How do you get AutoFixture to create populated lists or sequences of items? Recently I seem to have been getting this question a lot, and luckily it's quite easy to answer.

Let's first look at the standard AutoFixture behavior and API.

You can ask AutoFixture to create an anonymous List like this:

var list = fixture.CreateAnonymous<List<int>>();

Seen from AutoFixture's point of view, List<int> is just a class like any other. It has a default constructor, so AutoFixture just uses that and returns an instance. You get back an instance, no exceptions are thrown, but the list is empty. What if you'd rather want a populated list?

There are many ways to go about this. A simple, low-level solution is to populate the list after creation:


However, you may instead prefer getting a populated list right away. This is also possible, but before we look at how to get there, I'd like to point out a feature that surprisingly few users notice. You can create many anonymous specimens at once:

var integers = fixture.CreateMany<int>();

Armed with this knowledge, as well as the knowledge of how to map types, we can now create this customization to map IEnumerable<int> to CreateMany<int>:

fixture.Register(() => fixture.CreateMany<int>());

The Register method is really a generic method, but since we have type inference, we don't have to write it out. However, since CreateMany<int>() returns IEnumerable<int>, this is the type we register. Thus, every time we subsequently resolve IEnumerable<int>, we will get back a populated sequence.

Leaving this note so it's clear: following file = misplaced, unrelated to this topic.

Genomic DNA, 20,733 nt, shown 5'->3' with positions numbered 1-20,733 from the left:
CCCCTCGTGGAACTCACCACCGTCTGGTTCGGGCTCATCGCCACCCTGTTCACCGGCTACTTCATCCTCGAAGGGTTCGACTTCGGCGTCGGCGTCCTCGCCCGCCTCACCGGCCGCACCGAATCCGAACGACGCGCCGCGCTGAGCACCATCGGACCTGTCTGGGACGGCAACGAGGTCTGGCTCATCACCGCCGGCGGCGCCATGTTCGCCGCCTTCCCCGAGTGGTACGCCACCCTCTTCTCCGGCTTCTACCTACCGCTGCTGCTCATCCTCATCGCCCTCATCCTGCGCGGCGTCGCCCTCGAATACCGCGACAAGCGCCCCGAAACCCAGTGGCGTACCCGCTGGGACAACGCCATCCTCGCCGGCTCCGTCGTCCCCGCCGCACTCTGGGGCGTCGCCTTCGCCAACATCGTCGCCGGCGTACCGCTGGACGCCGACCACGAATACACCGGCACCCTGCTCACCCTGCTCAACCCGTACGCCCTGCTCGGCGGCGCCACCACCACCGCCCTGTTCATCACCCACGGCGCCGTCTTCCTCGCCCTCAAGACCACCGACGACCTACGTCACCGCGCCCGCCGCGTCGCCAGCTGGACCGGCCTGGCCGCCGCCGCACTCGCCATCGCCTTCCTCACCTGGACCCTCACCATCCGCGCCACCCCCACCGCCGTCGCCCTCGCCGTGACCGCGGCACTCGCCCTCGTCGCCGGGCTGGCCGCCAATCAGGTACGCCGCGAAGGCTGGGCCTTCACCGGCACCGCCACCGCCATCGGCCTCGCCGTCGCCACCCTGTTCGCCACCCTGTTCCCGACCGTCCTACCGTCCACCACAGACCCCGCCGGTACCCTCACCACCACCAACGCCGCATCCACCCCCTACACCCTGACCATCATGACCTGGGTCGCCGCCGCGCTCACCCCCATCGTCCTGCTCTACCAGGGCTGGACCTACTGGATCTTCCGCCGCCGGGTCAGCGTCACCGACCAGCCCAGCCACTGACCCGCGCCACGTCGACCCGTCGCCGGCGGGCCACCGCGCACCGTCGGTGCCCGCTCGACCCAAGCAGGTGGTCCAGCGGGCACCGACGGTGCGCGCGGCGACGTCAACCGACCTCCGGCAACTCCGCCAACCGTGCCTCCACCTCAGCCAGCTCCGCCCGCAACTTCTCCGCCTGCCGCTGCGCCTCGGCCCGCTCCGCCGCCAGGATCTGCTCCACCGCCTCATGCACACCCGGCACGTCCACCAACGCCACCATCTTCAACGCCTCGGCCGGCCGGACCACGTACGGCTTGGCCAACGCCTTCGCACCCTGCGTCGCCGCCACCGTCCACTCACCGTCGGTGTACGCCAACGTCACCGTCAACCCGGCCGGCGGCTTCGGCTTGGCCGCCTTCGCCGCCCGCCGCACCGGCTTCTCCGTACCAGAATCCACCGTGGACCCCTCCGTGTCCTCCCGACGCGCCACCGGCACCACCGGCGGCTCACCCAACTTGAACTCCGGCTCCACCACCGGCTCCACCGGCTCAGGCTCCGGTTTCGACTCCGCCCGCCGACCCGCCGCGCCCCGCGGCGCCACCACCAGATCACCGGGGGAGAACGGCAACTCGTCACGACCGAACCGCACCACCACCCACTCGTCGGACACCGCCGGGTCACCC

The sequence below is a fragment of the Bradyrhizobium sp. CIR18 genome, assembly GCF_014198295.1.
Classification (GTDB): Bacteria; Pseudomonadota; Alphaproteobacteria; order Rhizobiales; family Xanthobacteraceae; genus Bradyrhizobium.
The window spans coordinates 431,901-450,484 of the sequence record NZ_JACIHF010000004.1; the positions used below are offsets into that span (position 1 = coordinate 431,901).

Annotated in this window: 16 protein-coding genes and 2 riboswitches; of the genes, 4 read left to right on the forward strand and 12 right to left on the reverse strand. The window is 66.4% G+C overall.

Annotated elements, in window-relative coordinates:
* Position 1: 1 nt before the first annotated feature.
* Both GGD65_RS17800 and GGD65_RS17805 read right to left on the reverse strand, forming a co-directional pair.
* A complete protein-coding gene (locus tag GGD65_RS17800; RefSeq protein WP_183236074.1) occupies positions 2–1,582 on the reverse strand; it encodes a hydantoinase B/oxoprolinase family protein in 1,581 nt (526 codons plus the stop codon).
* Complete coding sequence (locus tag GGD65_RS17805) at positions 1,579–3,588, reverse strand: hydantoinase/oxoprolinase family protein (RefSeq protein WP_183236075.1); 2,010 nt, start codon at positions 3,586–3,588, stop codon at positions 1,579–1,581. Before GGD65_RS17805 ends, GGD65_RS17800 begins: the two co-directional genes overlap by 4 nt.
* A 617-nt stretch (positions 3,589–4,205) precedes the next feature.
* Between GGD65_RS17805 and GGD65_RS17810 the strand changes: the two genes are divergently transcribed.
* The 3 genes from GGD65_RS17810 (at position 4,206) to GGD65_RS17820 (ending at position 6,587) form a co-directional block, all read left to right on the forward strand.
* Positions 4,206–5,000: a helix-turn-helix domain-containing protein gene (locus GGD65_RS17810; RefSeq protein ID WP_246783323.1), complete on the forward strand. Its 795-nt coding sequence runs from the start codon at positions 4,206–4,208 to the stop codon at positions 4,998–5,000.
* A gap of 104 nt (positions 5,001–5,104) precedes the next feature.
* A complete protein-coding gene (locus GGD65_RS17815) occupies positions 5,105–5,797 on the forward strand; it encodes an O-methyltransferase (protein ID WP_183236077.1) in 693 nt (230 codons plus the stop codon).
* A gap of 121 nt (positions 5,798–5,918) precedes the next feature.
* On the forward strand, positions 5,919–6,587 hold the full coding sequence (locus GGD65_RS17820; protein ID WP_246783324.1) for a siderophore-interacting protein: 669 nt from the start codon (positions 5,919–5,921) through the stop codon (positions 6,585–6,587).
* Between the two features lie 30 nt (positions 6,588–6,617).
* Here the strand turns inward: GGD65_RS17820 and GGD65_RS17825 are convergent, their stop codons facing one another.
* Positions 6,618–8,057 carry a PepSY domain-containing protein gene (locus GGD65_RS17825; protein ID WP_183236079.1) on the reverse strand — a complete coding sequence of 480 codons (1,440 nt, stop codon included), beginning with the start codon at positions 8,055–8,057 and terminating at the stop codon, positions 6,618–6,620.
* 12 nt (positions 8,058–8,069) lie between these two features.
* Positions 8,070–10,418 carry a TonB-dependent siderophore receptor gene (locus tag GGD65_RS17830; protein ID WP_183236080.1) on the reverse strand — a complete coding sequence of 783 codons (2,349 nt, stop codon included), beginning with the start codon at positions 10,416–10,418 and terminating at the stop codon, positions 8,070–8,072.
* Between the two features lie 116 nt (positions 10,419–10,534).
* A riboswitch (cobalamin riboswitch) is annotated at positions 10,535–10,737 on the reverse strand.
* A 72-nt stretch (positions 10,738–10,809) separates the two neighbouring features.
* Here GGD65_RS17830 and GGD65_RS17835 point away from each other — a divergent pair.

Getting back to the original List<int> example, we can now customize it to a populated list like this:

fixture.Register(() =>

Because the ToList() extension method returns List<T>, this call registers List<int> so that we will get back a populated list of integers every time the fixture resolves List<int>.

What about other collection types that don't have a nice LINQ extension method? Personally, I never use Collection<T>, but if you wanted, you could customize it like this:

fixture.Register(() =>
    new Collection<int>(

Since Collection<T> has a constructor overload that take IList<T> we can customize the type to use this specific overload and populate it with ‘many' items.

Finally, we can combine all this to map from collection interfaces to populated lists. As an example, we can map from IList<int> to a populated List<int> like this:

fixture.Register<IList<int>>(() => 

When we use the Register method to map types we can no longer rely on type inference. Instead, we must explicitly register IList<int> against a delegate that creates a populated List<int>. Because List<int> implements IList<int> this compiles. Whenever this fixture instance resolves IList<int> it will create a populated List<int>.

All of this describes what you can do with the strongly typed API available in AutoFixture 2.0. It's easy and very flexible, but the only important drawback is that it's not general. All of the customizations in this post specifically address lists and sequences of integers, but not lists of any other type. What if you would like to expand this sort of behavior to any List<T>, IEnumerable<T> etc?

Stay tuned, because in the next post I will describe how to do that.

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Monday, 07 February 2011 19:49:26 UTC


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Published: Monday, 07 February 2011 19:49:26 UTC